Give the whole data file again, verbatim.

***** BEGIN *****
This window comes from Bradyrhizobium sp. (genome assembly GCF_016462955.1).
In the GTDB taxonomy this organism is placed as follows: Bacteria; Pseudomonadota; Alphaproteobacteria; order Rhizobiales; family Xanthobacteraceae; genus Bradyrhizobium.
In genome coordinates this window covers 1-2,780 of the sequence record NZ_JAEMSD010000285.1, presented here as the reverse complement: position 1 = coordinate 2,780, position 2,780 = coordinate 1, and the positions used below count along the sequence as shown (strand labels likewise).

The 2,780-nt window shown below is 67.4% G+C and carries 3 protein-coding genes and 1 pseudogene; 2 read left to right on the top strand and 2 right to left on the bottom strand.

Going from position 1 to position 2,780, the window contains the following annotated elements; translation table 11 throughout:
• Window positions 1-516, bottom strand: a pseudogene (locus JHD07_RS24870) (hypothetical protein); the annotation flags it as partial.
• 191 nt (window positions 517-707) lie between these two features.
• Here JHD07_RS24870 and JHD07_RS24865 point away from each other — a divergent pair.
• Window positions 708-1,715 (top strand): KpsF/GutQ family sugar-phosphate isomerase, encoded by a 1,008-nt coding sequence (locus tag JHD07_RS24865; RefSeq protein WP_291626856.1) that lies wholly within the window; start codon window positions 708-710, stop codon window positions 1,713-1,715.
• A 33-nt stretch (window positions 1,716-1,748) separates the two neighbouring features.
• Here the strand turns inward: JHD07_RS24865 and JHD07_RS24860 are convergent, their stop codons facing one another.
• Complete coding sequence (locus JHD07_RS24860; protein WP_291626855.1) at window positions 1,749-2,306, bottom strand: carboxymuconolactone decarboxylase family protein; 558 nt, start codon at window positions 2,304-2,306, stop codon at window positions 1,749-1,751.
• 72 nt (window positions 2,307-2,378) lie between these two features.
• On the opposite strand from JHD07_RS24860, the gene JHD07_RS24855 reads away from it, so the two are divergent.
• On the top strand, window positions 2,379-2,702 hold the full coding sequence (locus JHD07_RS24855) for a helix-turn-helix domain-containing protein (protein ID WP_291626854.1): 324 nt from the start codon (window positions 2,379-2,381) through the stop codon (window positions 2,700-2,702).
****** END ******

This window comes from Bradyrhizobium sp. (genome assembly GCF_016462955.1).
In the GTDB taxonomy this organism is placed as follows: Bacteria; Pseudomonadota; Alphaproteobacteria; order Rhizobiales; family Xanthobacteraceae; genus Bradyrhizobium.
In genome coordinates this window covers 1-2,780 of the sequence record NZ_JAEMSD010000285.1, presented here as the reverse complement: position 1 = coordinate 2,780, position 2,780 = coordinate 1, and the positions used below count along the sequence as shown (strand labels likewise).

The 2,780-nt window shown below is 67.4% G+C and carries 3 protein-coding genes and 1 pseudogene; 2 read left to right on the top strand and 2 right to left on the bottom strand.

Going from position 1 to position 2,780, the window contains the following annotated elements; translation table 11 throughout:
• Window positions 1-516, bottom strand: a pseudogene (locus JHD07_RS24870) (hypothetical protein); the annotation flags it as partial.
• 191 nt (window positions 517-707) lie between these two features.
• Here JHD07_RS24870 and JHD07_RS24865 point away from each other — a divergent pair.
• Window positions 708-1,715 (top strand): KpsF/GutQ family sugar-phosphate isomerase, encoded by a 1,008-nt coding sequence (locus tag JHD07_RS24865; RefSeq protein WP_291626856.1) that lies wholly within the window; start codon window positions 708-710, stop codon window positions 1,713-1,715.
• A 33-nt stretch (window positions 1,716-1,748) separates the two neighbouring features.
• Here the strand turns inward: JHD07_RS24865 and JHD07_RS24860 are convergent, their stop codons facing one another.
• Complete coding sequence (locus JHD07_RS24860; protein WP_291626855.1) at window positions 1,749-2,306, bottom strand: carboxymuconolactone decarboxylase family protein; 558 nt, start codon at window positions 2,304-2,306, stop codon at window positions 1,749-1,751.
• 72 nt (window positions 2,307-2,378) lie between these two features.
• On the opposite strand from JHD07_RS24860, the gene JHD07_RS24855 reads away from it, so the two are divergent.
• On the top strand, window positions 2,379-2,702 hold the full coding sequence (locus JHD07_RS24855) for a helix-turn-helix domain-containing protein (protein ID WP_291626854.1): 324 nt from the start codon (window positions 2,379-2,381) through the stop codon (window positions 2,700-2,702).